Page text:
HMO Vs PPO Vs EPO

by Vicki A. Benge ; Updated October 25, 2017
Covered health care costs vary under managed insurance plans.

Many Americans are presented with health insurance options to consider during a prescribed annual "open enrollment" period as designated by employers and insurance providers. Sorting through the alphabet soup of what is available and comparing options can be confusing if you don't understand the jargon. You may encounter the initials HMO, PPO and EPO when comparing plans. Knowing what the terms stand for and how the plans are structured can make choosing the correct health insurance coverage easier.

HMO Health Care Plans

When insurance salespeople and medical professionals refer to an HMO, the reference is to a Health Maintenance Organization. A health maintenance organization consists of a group of health care providers -- physicians, clinicians, hospitals and others -- who agree to provide health care services to members. Costs for care in an HMO are generally set amounts for specific services. Providers agree beforehand to the price structure. Subscribers of the HMO choose a primary care physician who will manage their care plan, which includes making referrals to specialists. When seeking medical treatment outside of the HMO's network, the consumer may be required to pay the total cost.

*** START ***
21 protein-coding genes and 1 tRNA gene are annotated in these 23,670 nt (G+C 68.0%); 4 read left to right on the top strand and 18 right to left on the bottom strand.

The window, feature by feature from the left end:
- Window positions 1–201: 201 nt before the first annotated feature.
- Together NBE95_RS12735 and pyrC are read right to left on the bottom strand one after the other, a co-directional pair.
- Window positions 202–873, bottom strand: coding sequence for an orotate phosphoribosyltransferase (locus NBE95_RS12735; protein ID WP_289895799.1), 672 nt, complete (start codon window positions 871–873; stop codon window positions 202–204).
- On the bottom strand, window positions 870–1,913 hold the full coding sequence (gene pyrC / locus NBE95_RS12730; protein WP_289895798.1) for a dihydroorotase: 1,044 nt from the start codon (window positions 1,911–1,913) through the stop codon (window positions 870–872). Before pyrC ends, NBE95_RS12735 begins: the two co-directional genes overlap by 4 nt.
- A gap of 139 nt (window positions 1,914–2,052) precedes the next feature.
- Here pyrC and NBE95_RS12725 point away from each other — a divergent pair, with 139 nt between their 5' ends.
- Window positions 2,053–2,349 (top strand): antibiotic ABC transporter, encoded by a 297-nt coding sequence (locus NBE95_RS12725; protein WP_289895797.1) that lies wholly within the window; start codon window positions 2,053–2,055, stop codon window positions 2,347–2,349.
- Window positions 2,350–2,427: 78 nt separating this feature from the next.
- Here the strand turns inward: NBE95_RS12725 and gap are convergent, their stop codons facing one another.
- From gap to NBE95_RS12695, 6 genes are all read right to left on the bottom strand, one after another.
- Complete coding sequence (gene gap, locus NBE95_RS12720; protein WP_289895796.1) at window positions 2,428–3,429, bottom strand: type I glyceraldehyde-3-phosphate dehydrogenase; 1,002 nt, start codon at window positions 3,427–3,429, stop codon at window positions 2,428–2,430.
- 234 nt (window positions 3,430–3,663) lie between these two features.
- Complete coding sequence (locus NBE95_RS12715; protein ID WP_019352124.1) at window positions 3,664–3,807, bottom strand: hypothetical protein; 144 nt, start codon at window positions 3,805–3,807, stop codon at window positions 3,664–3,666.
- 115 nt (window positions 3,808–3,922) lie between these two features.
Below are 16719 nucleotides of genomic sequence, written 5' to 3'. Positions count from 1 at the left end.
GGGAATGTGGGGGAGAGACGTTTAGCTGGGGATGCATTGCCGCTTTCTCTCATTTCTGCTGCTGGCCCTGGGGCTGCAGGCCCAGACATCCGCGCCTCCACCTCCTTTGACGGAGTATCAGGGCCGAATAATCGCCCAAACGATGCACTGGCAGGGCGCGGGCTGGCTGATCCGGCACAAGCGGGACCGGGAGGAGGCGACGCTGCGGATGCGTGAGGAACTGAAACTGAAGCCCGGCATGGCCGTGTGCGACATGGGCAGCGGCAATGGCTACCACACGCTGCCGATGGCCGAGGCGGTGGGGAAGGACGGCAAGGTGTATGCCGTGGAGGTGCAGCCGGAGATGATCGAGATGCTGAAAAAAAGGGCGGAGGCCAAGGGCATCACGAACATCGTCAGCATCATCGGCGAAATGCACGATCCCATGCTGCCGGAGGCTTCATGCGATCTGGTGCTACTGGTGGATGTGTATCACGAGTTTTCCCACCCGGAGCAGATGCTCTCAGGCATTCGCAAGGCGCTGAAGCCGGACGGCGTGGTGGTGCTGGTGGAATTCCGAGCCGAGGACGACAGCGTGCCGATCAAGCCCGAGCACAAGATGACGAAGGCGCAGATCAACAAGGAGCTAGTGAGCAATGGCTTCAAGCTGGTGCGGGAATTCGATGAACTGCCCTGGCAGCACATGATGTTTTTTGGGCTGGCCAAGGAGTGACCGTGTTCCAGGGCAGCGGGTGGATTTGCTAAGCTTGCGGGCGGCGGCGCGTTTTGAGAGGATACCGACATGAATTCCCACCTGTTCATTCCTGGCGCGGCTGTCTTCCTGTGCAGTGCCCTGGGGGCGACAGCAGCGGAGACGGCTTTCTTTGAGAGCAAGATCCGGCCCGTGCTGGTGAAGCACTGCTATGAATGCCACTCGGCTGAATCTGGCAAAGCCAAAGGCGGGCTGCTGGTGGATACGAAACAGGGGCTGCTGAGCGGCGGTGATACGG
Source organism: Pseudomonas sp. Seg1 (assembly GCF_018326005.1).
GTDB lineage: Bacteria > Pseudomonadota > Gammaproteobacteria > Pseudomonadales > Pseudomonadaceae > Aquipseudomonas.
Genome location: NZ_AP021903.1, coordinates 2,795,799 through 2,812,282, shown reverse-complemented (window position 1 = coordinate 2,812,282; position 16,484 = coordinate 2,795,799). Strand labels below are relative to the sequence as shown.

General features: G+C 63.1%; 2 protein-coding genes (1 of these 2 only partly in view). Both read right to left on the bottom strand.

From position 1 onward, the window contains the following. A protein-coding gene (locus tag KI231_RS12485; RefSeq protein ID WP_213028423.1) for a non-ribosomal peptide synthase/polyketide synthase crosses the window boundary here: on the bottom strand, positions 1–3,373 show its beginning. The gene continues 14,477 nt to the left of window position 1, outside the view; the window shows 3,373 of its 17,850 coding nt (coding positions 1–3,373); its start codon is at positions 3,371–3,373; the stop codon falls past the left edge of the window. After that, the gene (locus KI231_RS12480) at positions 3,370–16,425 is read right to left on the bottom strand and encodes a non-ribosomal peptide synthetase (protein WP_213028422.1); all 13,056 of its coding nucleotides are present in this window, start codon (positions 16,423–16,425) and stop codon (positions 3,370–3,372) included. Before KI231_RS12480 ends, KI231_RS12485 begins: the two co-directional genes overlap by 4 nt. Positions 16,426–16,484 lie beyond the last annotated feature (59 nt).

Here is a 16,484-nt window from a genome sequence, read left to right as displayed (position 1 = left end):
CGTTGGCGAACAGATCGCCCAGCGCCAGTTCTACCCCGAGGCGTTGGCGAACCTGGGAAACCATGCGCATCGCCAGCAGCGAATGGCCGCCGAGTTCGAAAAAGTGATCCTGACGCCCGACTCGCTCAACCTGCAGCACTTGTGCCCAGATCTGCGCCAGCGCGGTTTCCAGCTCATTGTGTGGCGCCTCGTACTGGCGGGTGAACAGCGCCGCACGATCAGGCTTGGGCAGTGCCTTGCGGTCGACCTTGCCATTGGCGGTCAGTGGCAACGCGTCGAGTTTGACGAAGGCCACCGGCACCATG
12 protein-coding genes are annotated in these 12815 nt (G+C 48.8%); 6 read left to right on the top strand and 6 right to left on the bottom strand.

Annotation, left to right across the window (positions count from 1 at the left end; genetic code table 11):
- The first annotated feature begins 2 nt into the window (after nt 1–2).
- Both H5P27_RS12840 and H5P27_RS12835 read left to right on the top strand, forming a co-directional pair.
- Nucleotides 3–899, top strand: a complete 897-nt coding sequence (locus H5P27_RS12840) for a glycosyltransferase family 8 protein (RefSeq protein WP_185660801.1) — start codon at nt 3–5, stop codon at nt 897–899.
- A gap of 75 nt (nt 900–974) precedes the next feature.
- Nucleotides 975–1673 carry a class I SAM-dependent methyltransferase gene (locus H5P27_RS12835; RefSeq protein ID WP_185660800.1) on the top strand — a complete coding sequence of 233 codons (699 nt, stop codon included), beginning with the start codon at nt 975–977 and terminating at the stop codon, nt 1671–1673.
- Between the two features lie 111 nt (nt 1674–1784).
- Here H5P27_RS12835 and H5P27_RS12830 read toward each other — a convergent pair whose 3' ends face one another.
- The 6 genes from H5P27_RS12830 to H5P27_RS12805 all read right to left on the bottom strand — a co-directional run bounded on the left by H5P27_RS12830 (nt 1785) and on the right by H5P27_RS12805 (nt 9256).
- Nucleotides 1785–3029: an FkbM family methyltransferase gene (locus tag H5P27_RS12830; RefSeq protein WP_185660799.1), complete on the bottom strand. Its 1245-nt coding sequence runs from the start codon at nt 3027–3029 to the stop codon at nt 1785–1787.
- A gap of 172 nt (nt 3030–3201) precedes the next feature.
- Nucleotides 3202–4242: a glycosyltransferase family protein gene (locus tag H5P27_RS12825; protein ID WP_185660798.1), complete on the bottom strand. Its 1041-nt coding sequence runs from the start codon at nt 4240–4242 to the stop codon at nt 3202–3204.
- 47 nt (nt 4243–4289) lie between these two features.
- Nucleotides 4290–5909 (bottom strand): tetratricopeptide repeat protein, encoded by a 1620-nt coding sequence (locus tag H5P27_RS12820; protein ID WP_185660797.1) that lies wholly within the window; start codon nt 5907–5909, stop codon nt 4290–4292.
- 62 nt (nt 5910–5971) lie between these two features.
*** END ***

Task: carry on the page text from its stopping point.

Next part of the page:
PPO Health Care Plans

In insurance jargon, the initials PPO stand for Preferred-Provider Organization. A PPO plan offers a bit more flexibility than an HMO in allowing consumers to choose health care providers. Service providers in a PPO network generally have fixed fees for particular services. The patient knows upfront what charges to expect. A PPO plan also differs from an HMO in that the consumer can choose to see a specialist without a referral from the primary care physician. In addition, members may still receive partial reimbursement of costs from the insurance company when choosing services outside of the network.

EPO Health Care Plans

An Exclusive Provider Organization, or EPO, is a health care plan that provides coverage for subscribers who seek health care treatment from a designated provider list. Generally, the network of providers is made up of professionals and institutions that have agreed to provide specific services for specific prices, oftentimes at a cut-rate discount. An EPO health care plan may have a low lifetime cap on accumulative coverage and may not assist in defraying any health care costs incurred outside of the prescribed network.

Choosing the Right Plan

How the plans compare in terms of out-of-pocket expenses and total lifetime coverage limits may vary significantly. HMO and PPO plans are generally offered by insurance companies. An EPO may be employer-provided, meaning the employer will pay claims. Experts in the insurance industry recommend comparing plans side-by-side based on individual needs. In addition, knowing if the health care needs of dependents will be met with the proposed coverage is of vital importance in reducing potential cost.

References

About the Author

Vicki A Benge began writing professionally in 1984 as a newspaper reporter. A small-business owner since 1999, Benge has worked as a licensed insurance agent and has more than 20 years experience in income tax preparation for businesses and individuals. Her business and finance articles can be found on the websites of "The Arizona Republic," "Houston Chronicle," The Motley Fool, "San Francisco Chronicle," and Zacks, among others.

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